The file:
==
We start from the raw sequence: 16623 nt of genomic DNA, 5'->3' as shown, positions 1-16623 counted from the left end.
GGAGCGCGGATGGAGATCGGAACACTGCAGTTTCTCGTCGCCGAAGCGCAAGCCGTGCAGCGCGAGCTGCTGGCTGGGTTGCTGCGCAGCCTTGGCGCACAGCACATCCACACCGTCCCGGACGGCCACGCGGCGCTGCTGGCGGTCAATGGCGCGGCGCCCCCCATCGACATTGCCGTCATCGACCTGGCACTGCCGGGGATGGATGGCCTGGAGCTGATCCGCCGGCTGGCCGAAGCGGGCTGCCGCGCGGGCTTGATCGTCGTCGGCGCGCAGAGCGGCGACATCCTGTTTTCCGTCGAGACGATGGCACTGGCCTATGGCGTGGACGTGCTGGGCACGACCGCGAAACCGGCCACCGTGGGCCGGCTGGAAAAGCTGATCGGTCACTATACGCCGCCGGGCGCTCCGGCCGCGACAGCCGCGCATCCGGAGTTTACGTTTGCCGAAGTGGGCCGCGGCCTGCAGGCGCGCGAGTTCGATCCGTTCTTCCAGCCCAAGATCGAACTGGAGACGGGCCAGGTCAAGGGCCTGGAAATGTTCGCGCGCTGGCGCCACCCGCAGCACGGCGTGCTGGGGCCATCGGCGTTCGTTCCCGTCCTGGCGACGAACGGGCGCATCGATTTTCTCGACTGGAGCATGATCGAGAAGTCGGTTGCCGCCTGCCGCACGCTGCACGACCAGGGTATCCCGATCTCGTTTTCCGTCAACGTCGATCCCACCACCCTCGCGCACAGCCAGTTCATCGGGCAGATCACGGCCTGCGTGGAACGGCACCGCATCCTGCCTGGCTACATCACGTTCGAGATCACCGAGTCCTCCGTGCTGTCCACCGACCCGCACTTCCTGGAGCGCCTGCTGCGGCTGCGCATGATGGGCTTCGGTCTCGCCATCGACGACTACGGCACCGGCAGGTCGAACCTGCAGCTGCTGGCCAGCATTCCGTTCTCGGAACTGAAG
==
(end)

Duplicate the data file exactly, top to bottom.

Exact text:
We start from the raw sequence: 16623 nt of genomic DNA, 5'->3' as shown, positions 1-16623 counted from the left end.
GGAGCGCGGATGGAGATCGGAACACTGCAGTTTCTCGTCGCCGAAGCGCAAGCCGTGCAGCGCGAGCTGCTGGCTGGGTTGCTGCGCAGCCTTGGCGCACAGCACATCCACACCGTCCCGGACGGCCACGCGGCGCTGCTGGCGGTCAATGGCGCGGCGCCCCCCATCGACATTGCCGTCATCGACCTGGCACTGCCGGGGATGGATGGCCTGGAGCTGATCCGCCGGCTGGCCGAAGCGGGCTGCCGCGCGGGCTTGATCGTCGTCGGCGCGCAGAGCGGCGACATCCTGTTTTCCGTCGAGACGATGGCACTGGCCTATGGCGTGGACGTGCTGGGCACGACCGCGAAACCGGCCACCGTGGGCCGGCTGGAAAAGCTGATCGGTCACTATACGCCGCCGGGCGCTCCGGCCGCGACAGCCGCGCATCCGGAGTTTACGTTTGCCGAAGTGGGCCGCGGCCTGCAGGCGCGCGAGTTCGATCCGTTCTTCCAGCCCAAGATCGAACTGGAGACGGGCCAGGTCAAGGGCCTGGAAATGTTCGCGCGCTGGCGCCACCCGCAGCACGGCGTGCTGGGGCCATCGGCGTTCGTTCCCGTCCTGGCGACGAACGGGCGCATCGATTTTCTCGACTGGAGCATGATCGAGAAGTCGGTTGCCGCCTGCCGCACGCTGCACGACCAGGGTATCCCGATCTCGTTTTCCGTCAACGTCGATCCCACCACCCTCGCGCACAGCCAGTTCATCGGGCAGATCACGGCCTGCGTGGAACGGCACCGCATCCTGCCTGGCTACATCACGTTCGAGATCACCGAGTCCTCCGTGCTGTCCACCGACCCGCACTTCCTGGAGCGCCTGCTGCGGCTGCGCATGATGGGCTTCGGTCTCGCCATCGACGACTACGGCACCGGCAGGTCGAACCTGCAGCTGCTGGCCAGCATTCCGTTCTCGGAACTGAAG